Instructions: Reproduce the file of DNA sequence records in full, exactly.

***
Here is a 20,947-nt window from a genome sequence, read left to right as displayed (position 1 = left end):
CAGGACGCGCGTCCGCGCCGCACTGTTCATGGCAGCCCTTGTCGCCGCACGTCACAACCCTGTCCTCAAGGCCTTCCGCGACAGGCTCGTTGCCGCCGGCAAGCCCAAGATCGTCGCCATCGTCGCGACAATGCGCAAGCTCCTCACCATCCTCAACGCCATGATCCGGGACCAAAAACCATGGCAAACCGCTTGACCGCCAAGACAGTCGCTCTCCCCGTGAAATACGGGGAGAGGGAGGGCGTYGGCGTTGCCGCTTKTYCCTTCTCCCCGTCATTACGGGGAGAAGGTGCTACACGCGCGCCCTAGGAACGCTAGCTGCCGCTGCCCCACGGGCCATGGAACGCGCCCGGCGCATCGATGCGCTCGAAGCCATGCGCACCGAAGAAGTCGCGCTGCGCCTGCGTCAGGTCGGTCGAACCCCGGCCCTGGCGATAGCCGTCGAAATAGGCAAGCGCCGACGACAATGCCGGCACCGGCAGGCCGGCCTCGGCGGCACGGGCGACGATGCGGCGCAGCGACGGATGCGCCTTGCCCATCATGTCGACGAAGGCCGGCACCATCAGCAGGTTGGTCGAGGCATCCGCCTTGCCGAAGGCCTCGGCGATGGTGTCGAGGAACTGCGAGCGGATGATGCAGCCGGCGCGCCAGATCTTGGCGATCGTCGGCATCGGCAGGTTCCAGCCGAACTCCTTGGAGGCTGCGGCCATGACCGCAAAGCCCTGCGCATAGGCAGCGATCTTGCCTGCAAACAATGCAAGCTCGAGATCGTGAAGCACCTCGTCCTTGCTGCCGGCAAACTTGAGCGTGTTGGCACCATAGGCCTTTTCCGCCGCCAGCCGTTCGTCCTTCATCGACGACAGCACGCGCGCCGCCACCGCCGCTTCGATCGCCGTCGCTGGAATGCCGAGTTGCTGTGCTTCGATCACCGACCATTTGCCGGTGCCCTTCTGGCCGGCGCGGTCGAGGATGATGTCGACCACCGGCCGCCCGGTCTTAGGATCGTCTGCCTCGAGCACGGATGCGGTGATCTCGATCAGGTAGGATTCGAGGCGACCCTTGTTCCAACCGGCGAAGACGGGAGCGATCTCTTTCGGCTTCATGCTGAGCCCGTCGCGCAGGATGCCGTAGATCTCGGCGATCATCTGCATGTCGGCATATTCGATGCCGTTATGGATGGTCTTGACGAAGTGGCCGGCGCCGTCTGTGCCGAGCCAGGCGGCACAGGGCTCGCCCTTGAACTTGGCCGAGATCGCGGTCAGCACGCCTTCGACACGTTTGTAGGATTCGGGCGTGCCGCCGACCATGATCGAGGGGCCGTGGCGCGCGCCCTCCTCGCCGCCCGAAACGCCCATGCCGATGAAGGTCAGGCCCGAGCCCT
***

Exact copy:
Here is a 20,947-nt window from a genome sequence, read left to right as displayed (position 1 = left end):
CAGGACGCGCGTCCGCGCCGCACTGTTCATGGCAGCCCTTGTCGCCGCACGTCACAACCCTGTCCTCAAGGCCTTCCGCGACAGGCTCGTTGCCGCCGGCAAGCCCAAGATCGTCGCCATCGTCGCGACAATGCGCAAGCTCCTCACCATCCTCAACGCCATGATCCGGGACCAAAAACCATGGCAAACCGCTTGACCGCCAAGACAGTCGCTCTCCCCGTGAAATACGGGGAGAGGGAGGGCGTYGGCGTTGCCGCTTKTYCCTTCTCCCCGTCATTACGGGGAGAAGGTGCTACACGCGCGCCCTAGGAACGCTAGCTGCCGCTGCCCCACGGGCCATGGAACGCGCCCGGCGCATCGATGCGCTCGAAGCCATGCGCACCGAAGAAGTCGCGCTGCGCCTGCGTCAGGTCGGTCGAACCCCGGCCCTGGCGATAGCCGTCGAAATAGGCAAGCGCCGACGACAATGCCGGCACCGGCAGGCCGGCCTCGGCGGCACGGGCGACGATGCGGCGCAGCGACGGATGCGCCTTGCCCATCATGTCGACGAAGGCCGGCACCATCAGCAGGTTGGTCGAGGCATCCGCCTTGCCGAAGGCCTCGGCGATGGTGTCGAGGAACTGCGAGCGGATGATGCAGCCGGCGCGCCAGATCTTGGCGATCGTCGGCATCGGCAGGTTCCAGCCGAACTCCTTGGAGGCTGCGGCCATGACCGCAAAGCCCTGCGCATAGGCAGCGATCTTGCCTGCAAACAATGCAAGCTCGAGATCGTGAAGCACCTCGTCCTTGCTGCCGGCAAACTTGAGCGTGTTGGCACCATAGGCCTTTTCCGCCGCCAGCCGTTCGTCCTTCATCGACGACAGCACGCGCGCCGCCACCGCCGCTTCGATCGCCGTCGCTGGAATGCCGAGTTGCTGTGCTTCGATCACCGACCATTTGCCGGTGCCCTTCTGGCCGGCGCGGTCGAGGATGATGTCGACCACCGGCCGCCCGGTCTTAGGATCGTCTGCCTCGAGCACGGATGCGGTGATCTCGATCAGGTAGGATTCGAGGCGACCCTTGTTCCAACCGGCGAAGACGGGAGCGATCTCTTTCGGCTTCATGCTGAGCCCGTCGCGCAGGATGCCGTAGATCTCGGCGATCATCTGCATGTCGGCATATTCGATGCCGTTATGGATGGTCTTGACGAAGTGGCCGGCGCCGTCTGTGCCGAGCCAGGCGGCACAGGGCTCGCCCTTGAACTTGGCCGAGATCGCGGTCAGCACGCCTTCGACACGTTTGTAGGATTCGGGCGTGCCGCCGACCATGATCGAGGGGCCGTGGCGCGCGCCCTCCTCGCCGCCCGAAACGCCCATGCCGATGAAGGTCAGGCCCGAGCCCT